I am not a hermit, however much there are times I long for that depth of silence. I live in a small village community and more than ever I recognise that my every action will either unite or divide that community. More than that I am a member of many systems. Some of them are healthy and a place where interdependence thrives; others are a challenge to be part of. One of the most corrosive elements present in any system is gossip; it can kill the sense of community.
Here’s the rub, the other day I noticed that my impeccability bottle was leaking and I grew curious as to why that was so I reflected on that. Here’s what I discovered. The pull of belonging as discussed in a previous post is so strong that at times we compromise our own values. How often have you found yourself colluding in or endorsing behaviours that stick in your gullet in order to fit in? What other factors are present when gossip is rife? Have you ever considered why Gossip happens? How much have you participated in gossip at work or in the school playground?
What do I mean by gossip? I was discussing these ideas with fellow spiritual coach Nancy Swisher and I just loved her definition which was talking about anyone who is not present in the conversation. It is neat and simple and so clear. All I would add is talking in a detrimental way about people who are not part of the conversation. This is gossip because they have no opportunity to give a different perspective. It is vital because there is no absolute truth as the saying goes we see the world as we are not as it is. What this means is that we are always making up stories based on the data we have sifted out from the reams we receive through our filters. These filters have developed from the experiences of life that we have had.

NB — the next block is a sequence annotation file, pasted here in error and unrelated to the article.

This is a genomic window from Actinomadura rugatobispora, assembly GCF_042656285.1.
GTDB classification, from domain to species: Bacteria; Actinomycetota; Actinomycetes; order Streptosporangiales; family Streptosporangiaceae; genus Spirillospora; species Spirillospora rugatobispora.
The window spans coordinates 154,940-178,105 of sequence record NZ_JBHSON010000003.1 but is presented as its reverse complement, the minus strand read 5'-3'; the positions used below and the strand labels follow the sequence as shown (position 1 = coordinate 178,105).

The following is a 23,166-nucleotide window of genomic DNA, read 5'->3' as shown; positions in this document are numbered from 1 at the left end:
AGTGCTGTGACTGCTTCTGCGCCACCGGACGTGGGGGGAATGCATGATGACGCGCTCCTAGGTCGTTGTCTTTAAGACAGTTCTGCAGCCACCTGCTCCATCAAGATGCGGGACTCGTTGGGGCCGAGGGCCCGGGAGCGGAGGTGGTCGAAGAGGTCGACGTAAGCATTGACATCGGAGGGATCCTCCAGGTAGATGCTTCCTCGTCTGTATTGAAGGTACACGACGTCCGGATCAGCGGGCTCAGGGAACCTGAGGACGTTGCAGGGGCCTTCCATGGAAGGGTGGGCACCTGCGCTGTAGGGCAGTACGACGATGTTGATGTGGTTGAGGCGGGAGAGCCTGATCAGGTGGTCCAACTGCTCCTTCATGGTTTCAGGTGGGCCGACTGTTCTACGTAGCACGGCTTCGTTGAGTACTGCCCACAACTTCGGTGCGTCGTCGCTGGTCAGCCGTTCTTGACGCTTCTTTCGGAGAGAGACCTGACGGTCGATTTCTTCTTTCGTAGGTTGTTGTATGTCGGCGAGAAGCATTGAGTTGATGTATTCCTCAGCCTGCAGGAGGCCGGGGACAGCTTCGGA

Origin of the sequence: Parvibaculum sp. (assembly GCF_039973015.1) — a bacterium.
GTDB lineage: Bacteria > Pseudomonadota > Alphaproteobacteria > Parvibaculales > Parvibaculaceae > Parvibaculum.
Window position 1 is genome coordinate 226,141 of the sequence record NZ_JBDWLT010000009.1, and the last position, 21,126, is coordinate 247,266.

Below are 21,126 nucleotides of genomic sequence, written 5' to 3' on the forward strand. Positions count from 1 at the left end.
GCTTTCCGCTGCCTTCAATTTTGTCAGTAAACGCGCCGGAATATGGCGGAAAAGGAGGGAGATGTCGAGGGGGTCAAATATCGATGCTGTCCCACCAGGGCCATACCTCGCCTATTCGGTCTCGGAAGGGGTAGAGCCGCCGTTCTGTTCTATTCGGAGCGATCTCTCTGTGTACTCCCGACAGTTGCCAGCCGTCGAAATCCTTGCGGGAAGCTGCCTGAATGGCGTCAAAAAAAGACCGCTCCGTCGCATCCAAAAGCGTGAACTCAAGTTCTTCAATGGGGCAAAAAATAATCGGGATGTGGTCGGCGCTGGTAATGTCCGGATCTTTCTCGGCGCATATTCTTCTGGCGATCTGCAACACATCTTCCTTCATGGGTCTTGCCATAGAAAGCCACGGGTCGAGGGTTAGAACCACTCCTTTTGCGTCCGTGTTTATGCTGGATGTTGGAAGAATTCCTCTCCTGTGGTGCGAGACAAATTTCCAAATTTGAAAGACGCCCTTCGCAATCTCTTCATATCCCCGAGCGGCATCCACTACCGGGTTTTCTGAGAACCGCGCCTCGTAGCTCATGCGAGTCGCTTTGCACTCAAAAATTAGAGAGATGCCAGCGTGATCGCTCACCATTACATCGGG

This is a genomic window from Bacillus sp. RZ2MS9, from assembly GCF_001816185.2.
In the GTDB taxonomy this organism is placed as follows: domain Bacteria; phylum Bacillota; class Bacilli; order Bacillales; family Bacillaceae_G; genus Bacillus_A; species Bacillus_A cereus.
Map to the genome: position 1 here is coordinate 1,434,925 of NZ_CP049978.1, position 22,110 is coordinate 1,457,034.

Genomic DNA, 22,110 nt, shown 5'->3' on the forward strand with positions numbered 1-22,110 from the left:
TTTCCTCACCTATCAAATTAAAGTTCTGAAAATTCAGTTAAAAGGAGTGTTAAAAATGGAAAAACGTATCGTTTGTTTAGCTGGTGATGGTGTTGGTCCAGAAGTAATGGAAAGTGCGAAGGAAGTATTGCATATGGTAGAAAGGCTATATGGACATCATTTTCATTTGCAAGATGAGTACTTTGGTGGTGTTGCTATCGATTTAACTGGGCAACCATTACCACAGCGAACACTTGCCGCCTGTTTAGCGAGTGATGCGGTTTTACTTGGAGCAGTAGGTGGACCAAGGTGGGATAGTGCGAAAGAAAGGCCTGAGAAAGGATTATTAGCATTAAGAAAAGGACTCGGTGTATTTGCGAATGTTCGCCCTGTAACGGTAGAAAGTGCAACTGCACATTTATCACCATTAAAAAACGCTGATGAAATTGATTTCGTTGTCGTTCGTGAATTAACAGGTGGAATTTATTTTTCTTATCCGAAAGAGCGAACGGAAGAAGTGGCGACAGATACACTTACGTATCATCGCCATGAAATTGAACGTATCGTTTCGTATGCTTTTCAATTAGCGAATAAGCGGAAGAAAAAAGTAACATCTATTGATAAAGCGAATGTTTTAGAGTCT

This is not a post condoning gossip: that said it’s too easy to take the moral high ground and start condemning others for not living up to our expectations. Yes impeccability with our word is vital because as soon as you say something hurtful about another you have no idea where it may go or what it will lead to. There’s an analogy that’s been used in films and plays that describes the impact of gossip brilliantly. If you stand on top of a tall building and rip open a feather pillow and allow the content to be scattered in the wind; it would be virtually impossible to find all the feathers later on as they will have dispersed far and wide.
Similarly whenever you say something unpleasant about another, you cannot see the impact of your words and it is unlikely you ever will see it. We know that actually spreading malicious stories can be more hurtful and can cause more damage to someone’s self-esteem than any stick or stone that is thrown. It is also poisonous and contaminates the environment in such a way that people withdraw to protect themselves as they don’t want to be hurt. This is so harmful too because one of our basic needs as human beings is connection.